When I was younger, I didn’t read much American literature. It’s not something we did at school and I guess I just stuck to what I knew. Whatever the reason, I don’t think I’ve read anything by Anne Tyler before. I know that she is one of those writers that everyone recommends but I just haven’t picked anything up. I’ve got plenty of books on my Kindle and bookshelves. I just need to get around to them. Now I’ve read this one, it might actually inspire me to do it.
There’s nothing I like more than a short book that is light on plot and strong on characters. If there’s one author who’s going to give that to me then it’s Anne Tyler. Tyler is known for her family sagas and French Braid sees her return to the multigenerational ensemble that she is so comfortable with. It takes us through the history of a typical American family from Baltimore. We meet the Garrett family and see them grow through the years. It takes us through several defining moments in any family’s life: the plight of the empty nesters; marriage strife; new generations; and the loss of relatives.
At the head of the family are Mercy and Robin, a seemingly mismatched couple who married in their early 20s. He’s a plumber and she’s a housewife with dreams of being an artist. Their story begins in the Summer of 1959 when Mercy convinces her husband to take their first and last family holiday. It then jumps between the decades right up until the 2020 pandemic. We see Mercy and Robin’s family grow and change as new family members enter and old ones depart. This is a fantastic look at how a family’s dynamic affects future generations. Tyler can zone in on the little moments that end up having a major impact throughout the decades.
Anne Tyler is a very readable author, which isn’t meant to sound as patronising as it does. This is the kind of story that just absorbs you and you won’t find it easy to get out. Despite how little actually happens. This isn’t a book that has a lot of drama. Tyler has a keen eye for the seemingly insignificant moments that can secretly change a relationship. She takes the minutiae of family life and shows how it can filter down from parent to child. The Garretts aren’t a close family even though most of them live incredibly close. As Mercy and Robin’s grandchildren grow up, it’s just a fact that is never discussed.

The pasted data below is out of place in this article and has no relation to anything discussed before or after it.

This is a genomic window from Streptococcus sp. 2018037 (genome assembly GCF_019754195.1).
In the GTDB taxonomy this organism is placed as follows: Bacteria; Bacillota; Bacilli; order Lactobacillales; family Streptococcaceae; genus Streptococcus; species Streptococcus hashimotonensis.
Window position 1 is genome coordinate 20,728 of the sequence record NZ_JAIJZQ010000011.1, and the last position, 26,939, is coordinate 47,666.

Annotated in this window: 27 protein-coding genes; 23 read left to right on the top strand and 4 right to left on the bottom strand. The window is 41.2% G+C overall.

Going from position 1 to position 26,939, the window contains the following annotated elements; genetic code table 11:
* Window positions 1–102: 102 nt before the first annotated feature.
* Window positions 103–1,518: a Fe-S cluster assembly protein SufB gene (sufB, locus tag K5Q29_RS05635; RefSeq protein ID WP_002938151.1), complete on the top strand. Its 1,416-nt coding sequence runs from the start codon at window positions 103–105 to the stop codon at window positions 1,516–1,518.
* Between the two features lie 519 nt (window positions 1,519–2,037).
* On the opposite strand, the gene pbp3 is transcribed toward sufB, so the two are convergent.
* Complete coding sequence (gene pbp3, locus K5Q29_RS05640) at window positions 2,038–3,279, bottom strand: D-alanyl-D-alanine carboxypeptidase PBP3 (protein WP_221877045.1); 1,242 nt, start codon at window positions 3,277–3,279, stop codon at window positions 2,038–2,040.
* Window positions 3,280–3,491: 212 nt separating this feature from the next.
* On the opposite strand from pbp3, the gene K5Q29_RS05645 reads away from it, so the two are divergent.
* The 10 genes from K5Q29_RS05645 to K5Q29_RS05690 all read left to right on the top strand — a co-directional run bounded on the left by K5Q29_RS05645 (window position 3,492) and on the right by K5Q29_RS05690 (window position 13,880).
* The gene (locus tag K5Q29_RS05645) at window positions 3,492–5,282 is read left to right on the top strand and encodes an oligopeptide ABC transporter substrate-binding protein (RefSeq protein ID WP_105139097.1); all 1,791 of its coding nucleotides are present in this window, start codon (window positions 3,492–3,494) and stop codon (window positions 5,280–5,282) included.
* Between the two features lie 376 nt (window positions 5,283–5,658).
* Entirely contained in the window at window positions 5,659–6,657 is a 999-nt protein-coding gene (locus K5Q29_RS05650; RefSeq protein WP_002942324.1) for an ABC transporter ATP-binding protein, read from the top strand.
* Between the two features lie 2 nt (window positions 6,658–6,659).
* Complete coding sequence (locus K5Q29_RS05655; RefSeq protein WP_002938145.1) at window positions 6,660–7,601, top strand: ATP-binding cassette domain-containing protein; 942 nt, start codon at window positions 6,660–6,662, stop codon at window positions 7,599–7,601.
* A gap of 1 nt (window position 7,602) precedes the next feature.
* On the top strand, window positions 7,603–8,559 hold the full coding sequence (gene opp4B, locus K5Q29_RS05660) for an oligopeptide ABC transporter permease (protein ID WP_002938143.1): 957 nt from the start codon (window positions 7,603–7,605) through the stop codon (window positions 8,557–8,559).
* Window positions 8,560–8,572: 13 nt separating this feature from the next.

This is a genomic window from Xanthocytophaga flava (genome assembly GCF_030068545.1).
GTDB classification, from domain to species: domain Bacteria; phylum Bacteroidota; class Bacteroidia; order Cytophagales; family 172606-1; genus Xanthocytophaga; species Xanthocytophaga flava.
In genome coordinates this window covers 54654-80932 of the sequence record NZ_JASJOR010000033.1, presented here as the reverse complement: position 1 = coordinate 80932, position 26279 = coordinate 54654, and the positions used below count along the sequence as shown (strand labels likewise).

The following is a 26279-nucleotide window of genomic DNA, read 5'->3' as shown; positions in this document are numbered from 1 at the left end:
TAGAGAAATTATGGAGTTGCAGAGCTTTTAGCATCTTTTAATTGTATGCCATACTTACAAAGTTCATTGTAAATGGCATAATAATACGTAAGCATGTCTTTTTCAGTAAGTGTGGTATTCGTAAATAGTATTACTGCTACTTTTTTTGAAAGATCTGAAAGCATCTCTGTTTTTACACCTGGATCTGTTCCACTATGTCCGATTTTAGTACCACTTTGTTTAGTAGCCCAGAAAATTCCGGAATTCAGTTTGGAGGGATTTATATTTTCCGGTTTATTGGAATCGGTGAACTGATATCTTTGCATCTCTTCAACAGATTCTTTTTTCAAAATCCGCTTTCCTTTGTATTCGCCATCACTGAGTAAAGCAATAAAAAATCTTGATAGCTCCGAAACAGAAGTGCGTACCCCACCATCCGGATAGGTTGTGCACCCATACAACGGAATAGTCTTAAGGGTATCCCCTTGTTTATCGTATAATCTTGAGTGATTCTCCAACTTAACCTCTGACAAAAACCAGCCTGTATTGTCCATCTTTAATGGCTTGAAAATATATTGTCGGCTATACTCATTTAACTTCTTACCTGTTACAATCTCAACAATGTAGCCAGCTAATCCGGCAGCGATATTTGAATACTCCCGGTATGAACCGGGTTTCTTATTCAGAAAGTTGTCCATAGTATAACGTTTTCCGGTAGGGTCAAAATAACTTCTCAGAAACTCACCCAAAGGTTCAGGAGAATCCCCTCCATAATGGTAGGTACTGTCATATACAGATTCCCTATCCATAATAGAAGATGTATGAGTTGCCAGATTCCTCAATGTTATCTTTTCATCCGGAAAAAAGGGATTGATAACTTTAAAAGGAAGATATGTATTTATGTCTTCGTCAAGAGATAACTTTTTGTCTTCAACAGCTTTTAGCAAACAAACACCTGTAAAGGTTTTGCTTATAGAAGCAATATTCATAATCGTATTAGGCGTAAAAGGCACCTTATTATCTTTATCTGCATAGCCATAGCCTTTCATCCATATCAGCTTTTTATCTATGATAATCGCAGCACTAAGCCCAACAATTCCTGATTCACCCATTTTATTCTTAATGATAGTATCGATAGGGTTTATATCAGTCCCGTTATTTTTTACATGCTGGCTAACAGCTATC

Garrett’s children are very different and have tricky relationships with their parents. Alice, the eldest, is the sensible one who sees her mother as irresponsible and flighty. Then there’s Lily who makes decisions with her heart instead of her head. The two sisters are polar opposites and it’s prevented them from forming a strong relationship. Finally, there is David who is the black sheep of the family. He is quiet and reserved as a child, which is why everyone isn’t really surprised when loses touch with everyone. One of the key themes of French Braid is masculinity. Tyler presents several forms of masculinity within the book and shows how difficult it can be to meld these together. Robin doesn’t understand his son and it irreconcilably changes their dynamic.
French Braid is such an unassuming but impactful book. It is funny and heartbreaking in equal measure. The narrative is split between different third-person perspectives. This is something that I’m not always a fan of but it’s fascinating seeing the family from different points of view. The jumps in time also just seem to make sense. You get the feeling that we’re witnessing the significant moments in their lives and that it all works pretty organically. As my first taste of Anne Tyler, this was a great starting point. It’s poignant and fun but it doesn’t shy away from the darker side of family life. I really enjoyed every word in this book and will certainly pick up more Tyler very soon.